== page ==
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Common Winterberry
Aquifoliaceae
Ilex verticillata


Thunder
Thunder
Type Categories Useful Parts

Shrub



Aquifoliaceae Family

Ilex Genus
Other Names for this Plant

Fever Bush, American Winterberry, Black Alder Winterberry, Brook Alder, Canada Holly, Coralberry, Deciduous Holly, Deciduous Winterberry, False alder, Fever bush, Inkberry, Michigan Holly, Possumhaw, Swamp Holly, Virginian Winterberry, or Winterberry Holly


Location

Native to eastern North America in the United States and southeast Canada From Newfoundland west to Ontario and Minnesota, and south to Alabama

Physical Description
Common winterberry is a deciduous holly. This is a large shrub or small tree that can get 25 ft (7.6 m) tall, but is usually considerably smaller. In cultivation winterberry usually grows as a 6-12 ft (1.8-3.7 shrub. The trunk is short and generally branches close to the ground, and the stout, erect to spreading branches bear slender twiggy branchlets, producing a rounded crown, 8-12 ft (2.4-3.7 m) across. Common winterberry often suckers and grows in a multistemmed clump, and may form a thicket of erect stems. The leaves are variable in size, sometimes even on a single branch, ranging from 1-4 in (2.5-10.2 cm) long and half as wide. They are toothed along the margins and the apices are usually acuminate, which is to say the leaf tips taper to a point and the sides of the taper are concave. Usually the leaves are smooth above and hairy beneath. Like many hollies, winterberry is dioecious, with male and female flowers on separate plants. The tiny flowers have four white petals. The fruits are globose red berrylike drupes, about 0.25 in (0.6 cm) in diameter. They usually persist after leaf fall in the autumn, hence the common name. There are a great many cultivars of this popular landscape shrub. 'Winter Red' is perhaps the most popular, and deservedly so. It is a bushy shrub with multiple stems that bear a profusion of large bright red fruits which persist through the winter longer than other selections. 'Nana' (a.k.a. 'Red Sprite') is a dwarf cultivar which bears large berries, but gets only 2-4 ft (0.6-1.2 m) tall. There are forms with yellow and orange fruits which occur occasionally in nature and may be available from native plant nurseries. Ilex verticillata has been hybridized with other deciduous hollies (especially I. serrata, Japanese winterberry), and several selections of these are available to gardeners.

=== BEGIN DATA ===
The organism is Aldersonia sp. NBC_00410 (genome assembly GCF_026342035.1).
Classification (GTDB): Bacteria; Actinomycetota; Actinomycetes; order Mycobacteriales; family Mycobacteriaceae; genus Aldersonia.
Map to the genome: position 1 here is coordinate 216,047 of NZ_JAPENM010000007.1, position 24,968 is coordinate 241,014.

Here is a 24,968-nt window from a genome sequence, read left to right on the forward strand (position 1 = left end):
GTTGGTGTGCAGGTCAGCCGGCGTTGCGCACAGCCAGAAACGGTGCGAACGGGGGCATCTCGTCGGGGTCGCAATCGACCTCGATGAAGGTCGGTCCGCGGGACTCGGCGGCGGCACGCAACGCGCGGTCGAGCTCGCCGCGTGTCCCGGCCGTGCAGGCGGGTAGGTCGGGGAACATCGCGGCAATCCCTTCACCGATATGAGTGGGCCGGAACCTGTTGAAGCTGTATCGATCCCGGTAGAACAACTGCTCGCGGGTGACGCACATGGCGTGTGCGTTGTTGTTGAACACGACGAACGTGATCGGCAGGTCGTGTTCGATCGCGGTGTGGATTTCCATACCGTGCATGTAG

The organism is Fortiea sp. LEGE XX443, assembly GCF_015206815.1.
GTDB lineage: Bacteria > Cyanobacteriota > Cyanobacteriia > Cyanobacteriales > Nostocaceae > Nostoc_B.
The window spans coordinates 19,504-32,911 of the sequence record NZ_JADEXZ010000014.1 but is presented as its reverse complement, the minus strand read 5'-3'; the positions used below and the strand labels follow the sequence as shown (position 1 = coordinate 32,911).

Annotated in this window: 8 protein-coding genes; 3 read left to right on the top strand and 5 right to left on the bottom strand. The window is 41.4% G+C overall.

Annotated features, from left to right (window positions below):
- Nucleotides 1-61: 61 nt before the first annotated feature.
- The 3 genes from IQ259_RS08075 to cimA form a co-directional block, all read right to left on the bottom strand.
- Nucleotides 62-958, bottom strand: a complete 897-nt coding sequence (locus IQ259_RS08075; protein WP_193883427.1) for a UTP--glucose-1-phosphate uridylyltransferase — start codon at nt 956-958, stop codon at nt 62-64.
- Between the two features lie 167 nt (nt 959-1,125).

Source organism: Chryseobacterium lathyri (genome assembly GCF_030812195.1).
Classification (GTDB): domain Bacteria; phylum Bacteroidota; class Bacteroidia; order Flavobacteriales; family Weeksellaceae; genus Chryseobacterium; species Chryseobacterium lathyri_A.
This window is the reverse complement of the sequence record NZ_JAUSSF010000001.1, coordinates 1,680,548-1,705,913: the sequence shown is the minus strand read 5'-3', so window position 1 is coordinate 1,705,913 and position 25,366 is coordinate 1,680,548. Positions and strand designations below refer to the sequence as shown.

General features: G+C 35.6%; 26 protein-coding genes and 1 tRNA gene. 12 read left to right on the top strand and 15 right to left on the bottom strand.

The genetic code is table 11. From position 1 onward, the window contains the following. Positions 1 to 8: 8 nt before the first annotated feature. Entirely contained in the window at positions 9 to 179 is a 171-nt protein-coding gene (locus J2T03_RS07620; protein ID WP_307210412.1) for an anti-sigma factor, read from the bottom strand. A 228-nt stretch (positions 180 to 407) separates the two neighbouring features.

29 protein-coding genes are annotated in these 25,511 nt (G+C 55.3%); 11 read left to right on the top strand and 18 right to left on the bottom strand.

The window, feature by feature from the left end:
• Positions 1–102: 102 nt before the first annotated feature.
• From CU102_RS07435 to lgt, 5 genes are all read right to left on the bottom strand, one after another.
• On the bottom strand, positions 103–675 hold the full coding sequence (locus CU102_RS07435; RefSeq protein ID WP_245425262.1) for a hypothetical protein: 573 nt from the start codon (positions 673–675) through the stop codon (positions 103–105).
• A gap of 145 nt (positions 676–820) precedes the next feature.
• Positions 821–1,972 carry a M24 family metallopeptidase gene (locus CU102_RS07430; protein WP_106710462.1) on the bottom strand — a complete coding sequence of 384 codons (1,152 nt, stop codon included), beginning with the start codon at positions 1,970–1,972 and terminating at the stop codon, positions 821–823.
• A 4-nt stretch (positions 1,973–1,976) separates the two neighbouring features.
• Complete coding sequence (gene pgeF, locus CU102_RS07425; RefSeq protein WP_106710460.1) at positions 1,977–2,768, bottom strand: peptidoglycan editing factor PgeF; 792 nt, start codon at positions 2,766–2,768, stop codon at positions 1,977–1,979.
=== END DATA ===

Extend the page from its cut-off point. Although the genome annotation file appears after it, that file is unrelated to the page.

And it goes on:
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Aquifoliaceae
Aquifoliales
Aquifoliales
Water Leaf Order (Holly)
Euasterids II
Euasterids II
Real Stars Group Two
Asteridae
Asteridae
Class of Stars (Daisies)
Core Eudicots
Core Eudicots
Main, Real, Two First-Leaves (Dicots)
Eudicots
Eudicots
Real, Two First-Leaves (Dicots)
Mesangiospermae
Mesangiospermae
Half Capsule Seed Division
Magnoliophyta
Magnoliophyta
Magnolia Division
Spermatophytes
Spermatophytes
Seed Plants
Euphyllophytina
Real Land Plants
Polysporangiates
Multiple Spore Sub-Kingdom
Stomatophytes
Stomatophytes
Air Pores Sub-Kingdom
Embryophytes
Embryophytes
Multicellular Land Plants
Streptobionta
Streptobionta
Multicellular Plants
Plantae
Plantae
Plants
Eukaryota
Eukaryota
Cells with a Nucleus


General Information

The berries were used by Native Americans for medicinal purposes, the origin of the name "fever bush".

Medicinal Uses: Black alder is tonic, alterative, and astringent. It strengthens the circulation, improves nutrition, and aids in the removal of waste material, thus effectually aiding the vegetative processes. It has been used with good effect in jaundice, diarrhoea, gangrene, and all diseases attended with great weakness. It has also been of service in dropsy. Two drachms of the powdered bark and 1 drachm of golden-seal, infused in a pint of boiling water, and, when cold, taken in the course of a day, in doses of a wineglassful, and repeated daily, has proved very valuable in dyspepsia. Externally, the decoction forms an excellent local application to gangrene, to indolent ulcers, some affections of the skin, etc. The berries are cathartic and vermifuge, and form, with cedar-apples, a pleasant and effectual worm medicine for children (see Juniperus Virginiana). Dose, of the powdered bark, from 1 2 to 1 drachm; of the decoction, 4 fluid ounces, 3 or 4 times a day. A tincture of the recent bark (viii to alcohol, 76 per cent, Oj) may be given in doses of from 5 to 30 drops. Black alder bark is an ingredient of several alterative syrups.

The bark is antiseptic, astringent, cathartic, and tonic. A decoction is used internally in the treatment of diarrhea, malaria etc, and externally in the treatment of indolent sores and chronic skin disease. The bark contains about 4.8% tannin. It is harvested in the autumn before the first frosts. Another report says that the bark is harvested in the spring and dried for later use. The fruit is cathartic

Food Uses: A tea is made from the dried and crumbled leaves. It does not contain caffeine





Common Winterberry




Common Winterberry




Common Winterberry


Comment: Common Winterberry, Ilex verticillata

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